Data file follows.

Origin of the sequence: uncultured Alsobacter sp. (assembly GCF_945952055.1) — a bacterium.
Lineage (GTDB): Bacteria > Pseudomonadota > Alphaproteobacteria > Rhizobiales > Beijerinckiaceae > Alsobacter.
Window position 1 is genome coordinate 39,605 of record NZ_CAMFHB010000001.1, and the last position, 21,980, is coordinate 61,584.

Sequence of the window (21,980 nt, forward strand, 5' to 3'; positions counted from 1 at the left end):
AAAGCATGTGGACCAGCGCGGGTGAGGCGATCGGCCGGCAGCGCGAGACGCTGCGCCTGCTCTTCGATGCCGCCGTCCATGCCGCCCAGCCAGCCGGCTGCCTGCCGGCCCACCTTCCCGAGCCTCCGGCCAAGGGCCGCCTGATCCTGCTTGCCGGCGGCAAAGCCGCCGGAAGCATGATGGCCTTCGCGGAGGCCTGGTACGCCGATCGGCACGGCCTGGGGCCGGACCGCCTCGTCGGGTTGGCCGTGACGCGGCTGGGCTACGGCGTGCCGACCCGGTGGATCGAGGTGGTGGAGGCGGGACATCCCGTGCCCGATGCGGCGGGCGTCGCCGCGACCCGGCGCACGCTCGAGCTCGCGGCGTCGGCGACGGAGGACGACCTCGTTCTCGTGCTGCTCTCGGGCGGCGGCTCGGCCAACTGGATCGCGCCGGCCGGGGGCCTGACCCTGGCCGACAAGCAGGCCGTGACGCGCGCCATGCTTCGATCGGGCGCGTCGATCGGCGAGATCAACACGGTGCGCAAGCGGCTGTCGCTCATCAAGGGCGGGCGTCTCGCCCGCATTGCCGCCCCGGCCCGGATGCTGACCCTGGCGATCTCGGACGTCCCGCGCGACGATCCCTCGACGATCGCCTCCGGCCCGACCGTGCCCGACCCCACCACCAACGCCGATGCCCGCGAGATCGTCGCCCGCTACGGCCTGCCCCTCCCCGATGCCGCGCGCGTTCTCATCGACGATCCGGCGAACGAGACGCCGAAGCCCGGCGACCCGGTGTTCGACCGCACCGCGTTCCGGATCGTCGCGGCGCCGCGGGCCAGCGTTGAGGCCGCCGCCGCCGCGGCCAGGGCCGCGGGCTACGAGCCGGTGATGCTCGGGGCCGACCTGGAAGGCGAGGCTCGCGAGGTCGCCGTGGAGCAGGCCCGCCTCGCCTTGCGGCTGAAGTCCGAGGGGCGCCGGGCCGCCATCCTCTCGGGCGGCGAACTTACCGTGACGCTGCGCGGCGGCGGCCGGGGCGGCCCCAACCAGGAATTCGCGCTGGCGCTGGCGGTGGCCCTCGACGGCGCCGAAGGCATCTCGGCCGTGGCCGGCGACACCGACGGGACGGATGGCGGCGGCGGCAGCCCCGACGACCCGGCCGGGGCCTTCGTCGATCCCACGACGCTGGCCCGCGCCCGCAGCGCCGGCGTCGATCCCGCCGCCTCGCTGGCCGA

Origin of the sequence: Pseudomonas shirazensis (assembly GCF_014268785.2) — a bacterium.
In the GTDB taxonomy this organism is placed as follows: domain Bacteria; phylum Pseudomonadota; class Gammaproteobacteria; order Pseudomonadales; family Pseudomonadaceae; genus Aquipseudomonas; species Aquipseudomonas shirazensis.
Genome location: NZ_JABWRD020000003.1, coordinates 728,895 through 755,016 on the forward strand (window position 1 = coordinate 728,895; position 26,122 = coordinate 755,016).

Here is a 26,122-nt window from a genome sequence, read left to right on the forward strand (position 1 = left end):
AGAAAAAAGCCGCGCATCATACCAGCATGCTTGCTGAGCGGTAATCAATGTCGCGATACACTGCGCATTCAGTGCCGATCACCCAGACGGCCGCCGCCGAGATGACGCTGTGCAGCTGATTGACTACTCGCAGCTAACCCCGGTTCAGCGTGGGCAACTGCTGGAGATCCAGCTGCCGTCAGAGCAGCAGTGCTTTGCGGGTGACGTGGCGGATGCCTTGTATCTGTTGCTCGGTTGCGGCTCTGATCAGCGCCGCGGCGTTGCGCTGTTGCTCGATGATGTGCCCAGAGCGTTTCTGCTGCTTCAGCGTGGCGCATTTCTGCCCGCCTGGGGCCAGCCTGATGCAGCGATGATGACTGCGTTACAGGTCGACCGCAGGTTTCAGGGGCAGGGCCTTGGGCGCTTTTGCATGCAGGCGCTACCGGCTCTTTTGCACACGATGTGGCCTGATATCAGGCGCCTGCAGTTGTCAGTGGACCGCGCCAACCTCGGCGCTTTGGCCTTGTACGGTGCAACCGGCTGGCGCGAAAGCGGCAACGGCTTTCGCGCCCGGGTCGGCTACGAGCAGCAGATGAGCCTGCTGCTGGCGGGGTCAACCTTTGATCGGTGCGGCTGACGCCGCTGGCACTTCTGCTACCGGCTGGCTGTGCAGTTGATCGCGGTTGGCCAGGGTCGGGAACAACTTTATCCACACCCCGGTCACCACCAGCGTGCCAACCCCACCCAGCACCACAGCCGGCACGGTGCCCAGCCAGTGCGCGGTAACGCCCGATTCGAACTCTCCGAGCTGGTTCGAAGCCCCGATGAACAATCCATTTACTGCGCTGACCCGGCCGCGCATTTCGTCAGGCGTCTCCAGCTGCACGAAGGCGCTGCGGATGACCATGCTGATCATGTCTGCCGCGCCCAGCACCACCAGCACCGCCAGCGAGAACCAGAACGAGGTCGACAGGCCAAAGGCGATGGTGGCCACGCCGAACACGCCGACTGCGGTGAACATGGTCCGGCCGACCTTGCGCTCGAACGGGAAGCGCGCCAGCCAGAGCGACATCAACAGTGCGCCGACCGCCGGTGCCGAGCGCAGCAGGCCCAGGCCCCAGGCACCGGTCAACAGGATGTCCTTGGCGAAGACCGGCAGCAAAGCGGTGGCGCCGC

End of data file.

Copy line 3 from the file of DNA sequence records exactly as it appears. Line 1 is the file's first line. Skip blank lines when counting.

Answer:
Window position 1 is genome coordinate 39,605 of record NZ_CAMFHB010000001.1, and the last position, 21,980, is coordinate 61,584.